This is page FIVE

I took these photographs from a Victorian Magazine called the ARMY AND NAVY REVIEW. It is a pictorial visit to HMS Ganges at Falmouth in 1896.


The first shows boys on the upper deck of the Ganges just forward of the poop deck [the one above with the two large circular exhaust vents] exercising with dumbbells with a Royal Marine physical training instructor, and the second



of boys, in those days, being paid their weekly wages, which, for a second class boy was 7 x 6d = 42d = 17½ p in today's money. Just out of interest note the 'paying team' which from left to right are:- a Ships Corporal [RPO] - note his badge which is the proverbial naval shore patrol armlet namely the letter N then a crown and the letter P, but in this case, that meant Naval Police, and also note his tie: all Naval Policemen, warrant and commissioned officers wore ties and chief petty officers wore neckties.  All petty officers were in square rig at this time. Next comes the Paymaster with white cloth between his stripes and no curl on the top stripe. Then comes the Writer [just that] and a writer was always a chief petty officer - note his necktie. His is followed by the Assistance Paymaster with his white cloth beneath the single non-curl stripe. In the background is the Executive Lieutenant, two stripes with a curl on his top stripe. Finally, a Gunner or a Boatswain [a warrant officer] with white set [a beard].


the reason for me showing you this page is the ships badge and motto.  First the motto.  In the top picture it is not at all clear what the motto is, but it does run under the badge around the base of the poop deck balustrade.  In the second picture you should be able to make some guesses as to what it might be, but if you can't, the third picture reveals most of the motto, which is, ENGLAND EXPECTS EVERYMAN TO DO HIS DUTY.  That, I submit is a far better motto than is Wisdom is Strength although not as subtle.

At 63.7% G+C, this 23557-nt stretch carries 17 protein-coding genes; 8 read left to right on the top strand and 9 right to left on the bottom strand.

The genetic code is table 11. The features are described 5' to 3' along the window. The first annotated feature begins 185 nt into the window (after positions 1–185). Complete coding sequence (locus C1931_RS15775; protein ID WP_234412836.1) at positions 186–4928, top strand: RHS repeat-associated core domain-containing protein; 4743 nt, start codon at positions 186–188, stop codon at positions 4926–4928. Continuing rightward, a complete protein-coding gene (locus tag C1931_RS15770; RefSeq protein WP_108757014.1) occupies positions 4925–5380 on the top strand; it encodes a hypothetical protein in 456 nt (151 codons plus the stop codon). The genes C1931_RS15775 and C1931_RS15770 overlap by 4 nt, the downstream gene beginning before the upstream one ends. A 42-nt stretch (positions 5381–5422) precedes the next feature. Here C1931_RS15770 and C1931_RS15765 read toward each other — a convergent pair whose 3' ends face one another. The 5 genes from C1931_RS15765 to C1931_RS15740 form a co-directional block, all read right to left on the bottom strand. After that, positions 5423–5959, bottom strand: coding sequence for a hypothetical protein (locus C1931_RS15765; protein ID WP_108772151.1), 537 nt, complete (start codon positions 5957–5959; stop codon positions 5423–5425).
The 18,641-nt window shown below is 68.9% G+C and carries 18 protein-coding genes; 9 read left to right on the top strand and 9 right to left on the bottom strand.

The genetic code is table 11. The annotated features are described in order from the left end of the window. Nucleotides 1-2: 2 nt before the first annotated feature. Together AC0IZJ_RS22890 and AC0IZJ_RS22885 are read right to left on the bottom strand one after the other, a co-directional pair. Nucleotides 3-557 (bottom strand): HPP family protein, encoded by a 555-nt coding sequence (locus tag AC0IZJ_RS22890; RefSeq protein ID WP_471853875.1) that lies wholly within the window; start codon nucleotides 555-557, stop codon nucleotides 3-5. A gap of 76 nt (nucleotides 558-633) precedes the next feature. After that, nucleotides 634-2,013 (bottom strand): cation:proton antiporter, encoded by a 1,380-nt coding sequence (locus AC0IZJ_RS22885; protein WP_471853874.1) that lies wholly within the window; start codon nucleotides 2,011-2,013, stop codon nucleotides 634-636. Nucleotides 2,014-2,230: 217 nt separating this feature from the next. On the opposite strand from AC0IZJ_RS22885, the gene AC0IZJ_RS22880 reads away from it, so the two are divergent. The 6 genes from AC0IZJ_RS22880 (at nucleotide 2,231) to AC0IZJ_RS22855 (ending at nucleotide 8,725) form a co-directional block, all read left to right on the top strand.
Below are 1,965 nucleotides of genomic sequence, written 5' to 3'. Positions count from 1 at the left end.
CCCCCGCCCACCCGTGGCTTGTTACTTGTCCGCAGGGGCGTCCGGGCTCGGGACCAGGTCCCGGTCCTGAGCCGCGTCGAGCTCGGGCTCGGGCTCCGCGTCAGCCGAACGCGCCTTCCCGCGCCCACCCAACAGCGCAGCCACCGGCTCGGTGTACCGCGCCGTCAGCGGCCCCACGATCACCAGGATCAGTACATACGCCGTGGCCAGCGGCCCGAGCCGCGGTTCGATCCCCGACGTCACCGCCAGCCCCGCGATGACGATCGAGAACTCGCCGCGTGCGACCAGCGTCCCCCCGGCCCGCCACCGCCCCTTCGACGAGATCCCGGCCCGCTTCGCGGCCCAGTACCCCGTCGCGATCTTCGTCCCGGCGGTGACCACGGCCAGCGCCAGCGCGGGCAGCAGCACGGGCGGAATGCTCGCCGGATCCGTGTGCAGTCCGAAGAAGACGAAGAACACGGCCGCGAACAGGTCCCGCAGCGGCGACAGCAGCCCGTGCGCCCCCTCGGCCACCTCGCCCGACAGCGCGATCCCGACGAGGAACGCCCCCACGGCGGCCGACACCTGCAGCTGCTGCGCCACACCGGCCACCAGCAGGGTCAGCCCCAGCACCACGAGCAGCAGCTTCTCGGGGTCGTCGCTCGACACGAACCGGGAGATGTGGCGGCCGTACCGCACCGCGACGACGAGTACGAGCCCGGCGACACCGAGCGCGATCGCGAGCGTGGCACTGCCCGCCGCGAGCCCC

Returning to the first picture, you will see the Ganges badge sitting above the motto half way across the poop deck balustrade, and at first glance it appears to be a fleur-de-lys, the Prince of Wales' feathers. This is they,

but clearly not the same as the badge.

In the second and third pictures you can see the badge much more clearly although the top piece has been cut off by the 1895 photographer.

Nevertheless, it can clearly be seen that the badge is a bust of a man, a turbaned prince, wearing a beard and a smart exotic garment with an ornate cummerbund, below which the garment culminates in a v-shaped crimping. On top of his shoulders, from the neck area outwards are plumes of feathers and they are resting on the heads of sea horses, each one facing outwards from the mans torso. I am reliably informed by the NMM [none other] that the badge would have been original and probably supplied by the Indian shipbuilder.  The NMM in Mumbai informs me that the Indian prince, the Nawab, the 4th Namwab Sahib Mudhammad Bahdur Khan [II] 1811-1840, a well known, fabulously rich and a brave warrior, was the probable icon, and that the sea horses were symbolic of prowess in and on the sea and self sustainability.  The seahorse, being a hermaphrodite {son of Hermes (Mercury) and Aphrodite (Venus), who, according to the myth, grew together with the nymph Salmacis, while bathing in her fountain, and thus combined male and female characters} represents the sustainability and reproduction of life. In the following picture, there is ample proof that I flunked  my GCE in Art. I have attempted to show you what the badge would  have looked like were the top not cut off in the published magazine. After your hearty laugh, switch your imagination to top gear !